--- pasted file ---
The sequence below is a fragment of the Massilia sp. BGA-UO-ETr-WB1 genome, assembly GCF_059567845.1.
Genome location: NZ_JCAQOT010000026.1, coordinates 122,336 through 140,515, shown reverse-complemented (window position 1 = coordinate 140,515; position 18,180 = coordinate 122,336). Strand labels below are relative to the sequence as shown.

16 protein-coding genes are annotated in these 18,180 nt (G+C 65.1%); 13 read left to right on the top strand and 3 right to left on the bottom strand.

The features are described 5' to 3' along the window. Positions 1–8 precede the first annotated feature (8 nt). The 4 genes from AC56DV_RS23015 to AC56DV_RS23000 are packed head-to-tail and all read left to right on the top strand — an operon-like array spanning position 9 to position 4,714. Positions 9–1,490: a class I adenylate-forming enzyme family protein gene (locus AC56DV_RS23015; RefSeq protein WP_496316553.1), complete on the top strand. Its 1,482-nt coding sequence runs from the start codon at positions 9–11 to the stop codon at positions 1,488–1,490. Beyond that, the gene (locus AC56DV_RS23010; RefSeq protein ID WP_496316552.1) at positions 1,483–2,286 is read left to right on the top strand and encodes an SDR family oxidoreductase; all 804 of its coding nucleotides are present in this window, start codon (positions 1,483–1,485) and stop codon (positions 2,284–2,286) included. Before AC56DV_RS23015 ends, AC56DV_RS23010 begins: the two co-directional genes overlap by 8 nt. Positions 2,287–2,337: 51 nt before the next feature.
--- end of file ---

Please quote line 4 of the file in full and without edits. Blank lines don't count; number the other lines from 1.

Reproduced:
The features are described 5' to 3' along the window. Positions 1–8 precede the first annotated feature (8 nt). The 4 genes from AC56DV_RS23015 to AC56DV_RS23000 are packed head-to-tail and all read left to right on the top strand — an operon-like array spanning position 9 to position 4,714. Positions 9–1,490: a class I adenylate-forming enzyme family protein gene (locus AC56DV_RS23015; RefSeq protein WP_496316553.1), complete on the top strand. Its 1,482-nt coding sequence runs from the start codon at positions 9–11 to the stop codon at positions 1,488–1,490. Beyond that, the gene (locus AC56DV_RS23010; RefSeq protein ID WP_496316552.1) at positions 1,483–2,286 is read left to right on the top strand and encodes an SDR family oxidoreductase; all 804 of its coding nucleotides are present in this window, start codon (positions 1,483–1,485) and stop codon (positions 2,284–2,286) included. Before AC56DV_RS23015 ends, AC56DV_RS23010 begins: the two co-directional genes overlap by 8 nt. Positions 2,287–2,337: 51 nt before the next feature.